He took a tissue and patted her face gently. “I keep trying to convince myself that what you’re saying is true, Anna, but all the while I know that it was my fault.”
“Matt, I’ll pray that you can forgive yourself. God can heal your emotional wounds as well as He can heal my physical wounds.”
“Prayer!” Matt scoffed. “If God really cared about us, why would He have allowed Jackson to be killed? As good as Jackson was, he should be the one still alive, not a heathen like me. It just doesn’t make any sense.”
“At first I felt the same way, Matt, until I remembered what Samuel told me. He said that Jackson went Home, meaning Heaven. Now God has Jackson with Him. How is that a bad thing?”
“It’s bad because Jackson is no longer here with us.”
“No, he’s not here with us. But for a Christian, we know we’ll see him again when we get to Heaven.”
“That’s just not the same.”
“Not the same, but better than nothing.”
Matt wasn’t ready to give up his self-pity yet. “You can believe what you want, Anna, but I just don’t buy it – all this talk about angels and Heaven and God. Where were they when Jackson died in the train wreck? Why didn’t they save him? Then that blonde goes and practically accuses me of letting Jackson die because I couldn’t go back and rescue him.”
“She must have been an angel,” Anna confessed.
“I don’t believe it. She was just a busy-body train passenger who wasn’t willing to go rescue anyone herself. I’m tired of hearing about all this ‘angel talk.’ Keep it to yourself from now on.”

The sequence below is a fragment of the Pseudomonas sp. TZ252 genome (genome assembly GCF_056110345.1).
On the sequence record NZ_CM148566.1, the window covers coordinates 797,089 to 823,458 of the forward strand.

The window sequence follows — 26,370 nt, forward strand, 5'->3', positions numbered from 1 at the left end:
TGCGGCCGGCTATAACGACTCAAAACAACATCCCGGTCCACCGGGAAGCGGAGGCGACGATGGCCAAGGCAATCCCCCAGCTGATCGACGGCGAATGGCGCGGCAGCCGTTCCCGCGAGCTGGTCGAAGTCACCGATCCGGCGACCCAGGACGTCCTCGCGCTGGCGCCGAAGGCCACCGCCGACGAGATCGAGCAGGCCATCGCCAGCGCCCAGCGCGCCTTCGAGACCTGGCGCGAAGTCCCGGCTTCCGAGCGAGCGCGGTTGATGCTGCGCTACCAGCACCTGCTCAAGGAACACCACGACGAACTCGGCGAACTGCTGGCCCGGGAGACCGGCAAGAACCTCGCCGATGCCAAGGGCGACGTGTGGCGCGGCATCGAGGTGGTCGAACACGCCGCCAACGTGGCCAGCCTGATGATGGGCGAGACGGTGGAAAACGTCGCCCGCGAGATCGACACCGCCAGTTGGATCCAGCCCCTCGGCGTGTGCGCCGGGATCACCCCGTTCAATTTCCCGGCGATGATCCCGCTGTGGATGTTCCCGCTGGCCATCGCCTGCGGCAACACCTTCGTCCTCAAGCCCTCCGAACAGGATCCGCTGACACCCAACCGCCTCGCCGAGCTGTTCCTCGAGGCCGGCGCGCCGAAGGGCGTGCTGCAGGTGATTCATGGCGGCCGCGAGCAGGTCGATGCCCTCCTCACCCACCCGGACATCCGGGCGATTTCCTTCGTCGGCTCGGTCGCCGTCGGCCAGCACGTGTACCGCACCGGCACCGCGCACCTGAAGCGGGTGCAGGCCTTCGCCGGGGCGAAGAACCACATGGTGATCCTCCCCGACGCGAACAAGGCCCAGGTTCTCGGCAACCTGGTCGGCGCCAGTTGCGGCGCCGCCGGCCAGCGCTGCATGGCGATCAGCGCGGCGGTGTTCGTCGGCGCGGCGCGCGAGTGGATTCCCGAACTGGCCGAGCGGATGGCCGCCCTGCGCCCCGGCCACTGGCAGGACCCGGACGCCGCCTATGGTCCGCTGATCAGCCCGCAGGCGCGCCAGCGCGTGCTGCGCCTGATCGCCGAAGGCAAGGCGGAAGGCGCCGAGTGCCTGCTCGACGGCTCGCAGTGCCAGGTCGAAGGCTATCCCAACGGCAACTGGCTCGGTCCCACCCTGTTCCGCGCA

Matt knew he had been overly harsh in what he said, and he instantly regretted it. He knew he needed to apologize, especially when he saw the anger flash across her face, and tears start to form in her eyes. But just then her aunt and uncle came into the room. They rushed past him, to question Anna about how she felt, and see how she was doing. The moment for an apology passed, and he was forgotten in the background, as they showered Anna with their love.
They wanted to hear all about her story, and they appeared to believe every word of what she was saying. He kept hearing them proclaim, “Praise God.” It was more than he could take, so he left the room. He wanted to get as far away from the hospital as possible at the moment.
He walked down the hall, took the elevator to the lobby, and walked outside the main entrance. Without paying any attention to where he was going, he wandered aimlessly across the parking lot, and down the street. Eventually he came to an empty bus stop bench, and sat down in desperation. Putting his face into his hands, he could no longer stop the tears from running down his face. How long he sat there, he had no idea. He just knew that when he looked up it was getting dark outside. Still the ache was inside. He wished he had Jackson to talk to about his feelings.
It was not meant to be. Jackson was gone. And he was the one to blame. He knew Anna would never forgive him for letting Jackson die, and now for hurting her by not believing her story.